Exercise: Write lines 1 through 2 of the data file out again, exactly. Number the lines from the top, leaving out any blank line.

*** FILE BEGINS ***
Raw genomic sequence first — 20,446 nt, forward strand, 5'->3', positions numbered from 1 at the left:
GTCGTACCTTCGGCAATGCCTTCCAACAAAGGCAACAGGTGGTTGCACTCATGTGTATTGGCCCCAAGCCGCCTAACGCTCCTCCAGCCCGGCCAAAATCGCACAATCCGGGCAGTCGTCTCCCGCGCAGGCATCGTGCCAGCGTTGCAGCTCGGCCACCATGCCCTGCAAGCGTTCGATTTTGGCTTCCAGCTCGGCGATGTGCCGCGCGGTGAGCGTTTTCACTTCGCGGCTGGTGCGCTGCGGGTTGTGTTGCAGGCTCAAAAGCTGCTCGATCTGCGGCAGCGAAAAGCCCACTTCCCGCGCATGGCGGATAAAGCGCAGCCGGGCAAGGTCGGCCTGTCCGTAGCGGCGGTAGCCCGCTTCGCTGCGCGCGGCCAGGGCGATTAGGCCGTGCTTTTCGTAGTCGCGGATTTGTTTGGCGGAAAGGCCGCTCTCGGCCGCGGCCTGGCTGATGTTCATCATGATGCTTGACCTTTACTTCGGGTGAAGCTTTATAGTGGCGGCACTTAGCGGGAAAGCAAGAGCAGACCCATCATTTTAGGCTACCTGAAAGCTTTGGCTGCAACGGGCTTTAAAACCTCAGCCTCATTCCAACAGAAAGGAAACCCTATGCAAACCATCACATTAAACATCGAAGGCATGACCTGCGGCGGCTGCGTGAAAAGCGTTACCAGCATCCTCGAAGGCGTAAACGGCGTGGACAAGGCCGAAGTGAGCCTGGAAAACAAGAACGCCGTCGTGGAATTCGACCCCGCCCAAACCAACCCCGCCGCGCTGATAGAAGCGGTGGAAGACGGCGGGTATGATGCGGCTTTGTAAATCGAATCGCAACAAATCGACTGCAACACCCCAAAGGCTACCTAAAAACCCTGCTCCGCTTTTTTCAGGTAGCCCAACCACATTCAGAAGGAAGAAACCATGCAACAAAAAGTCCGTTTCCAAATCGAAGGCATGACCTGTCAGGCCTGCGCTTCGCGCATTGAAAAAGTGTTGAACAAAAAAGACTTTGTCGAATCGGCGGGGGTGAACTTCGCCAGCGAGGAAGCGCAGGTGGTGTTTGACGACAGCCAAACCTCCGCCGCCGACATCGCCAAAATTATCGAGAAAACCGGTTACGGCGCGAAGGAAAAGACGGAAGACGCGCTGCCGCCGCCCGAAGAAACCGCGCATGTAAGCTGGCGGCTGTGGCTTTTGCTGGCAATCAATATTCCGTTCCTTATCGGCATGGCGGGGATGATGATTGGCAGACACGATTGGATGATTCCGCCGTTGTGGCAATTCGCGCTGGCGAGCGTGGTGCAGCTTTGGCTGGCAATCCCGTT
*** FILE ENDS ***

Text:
Raw genomic sequence first — 20,446 nt, forward strand, 5'->3', positions numbered from 1 at the left:
GTCGTACCTTCGGCAATGCCTTCCAACAAAGGCAACAGGTGGTTGCACTCATGTGTATTGGCCCCAAGCCGCCTAACGCTCCTCCAGCCCGGCCAAAATCGCACAATCCGGGCAGTCGTCTCCCGCGCAGGCATCGTGCCAGCGTTGCAGCTCGGCCACCATGCCCTGCAAGCGTTCGATTTTGGCTTCCAGCTCGGCGATGTGCCGCGCGGTGAGCGTTTTCACTTCGCGGCTGGTGCGCTGCGGGTTGTGTTGCAGGCTCAAAAGCTGCTCGATCTGCGGCAGCGAAAAGCCCACTTCCCGCGCATGGCGGATAAAGCGCAGCCGGGCAAGGTCGGCCTGTCCGTAGCGGCGGTAGCCCGCTTCGCTGCGCGCGGCCAGGGCGATTAGGCCGTGCTTTTCGTAGTCGCGGATTTGTTTGGCGGAAAGGCCGCTCTCGGCCGCGGCCTGGCTGATGTTCATCATGATGCTTGACCTTTACTTCGGGTGAAGCTTTATAGTGGCGGCACTTAGCGGGAAAGCAAGAGCAGACCCATCATTTTAGGCTACCTGAAAGCTTTGGCTGCAACGGGCTTTAAAACCTCAGCCTCATTCCAACAGAAAGGAAACCCTATGCAAACCATCACATTAAACATCGAAGGCATGACCTGCGGCGGCTGCGTGAAAAGCGTTACCAGCATCCTCGAAGGCGTAAACGGCGTGGACAAGGCCGAAGTGAGCCTGGAAAACAAGAACGCCGTCGTGGAATTCGACCCCGCCCAAACCAACCCCGCCGCGCTGATAGAAGCGGTGGAAGACGGCGGGTATGATGCGGCTTTGTAAATCGAATCGCAACAAATCGACTGCAACACCCCAAAGGCTACCTAAAAACCCTGCTCCGCTTTTTTCAGGTAGCCCAACCACATTCAGAAGGAAGAAACCATGCAACAAAAAGTCCGTTTCCAAATCGAAGGCATGACCTGTCAGGCCTGCGCTTCGCGCATTGAAAAAGTGTTGAACAAAAAAGACTTTGTCGAATCGGCGGGGGTGAACTTCGCCAGCGAGGAAGCGCAGGTGGTGTTTGACGACAGCCAAACCTCCGCCGCCGACATCGCCAAAATTATCGAGAAAACCGGTTACGGCGCGAAGGAAAAGACGGAAGACGCGCTGCCGCCGCCCGAAGAAACCGCGCATGTAAGCTGGCGGCTGTGGCTTTTGCTGGCAATCAATATTCCGTTCCTTATCGGCATGGCGGGGATGATGATTGGCAGACACGATTGGATGATTCCGCCGTTGTGGCAATTCGCGCTGGCGAGCGTGGTGCAGCTTTGGCTGGCAATCCCGTT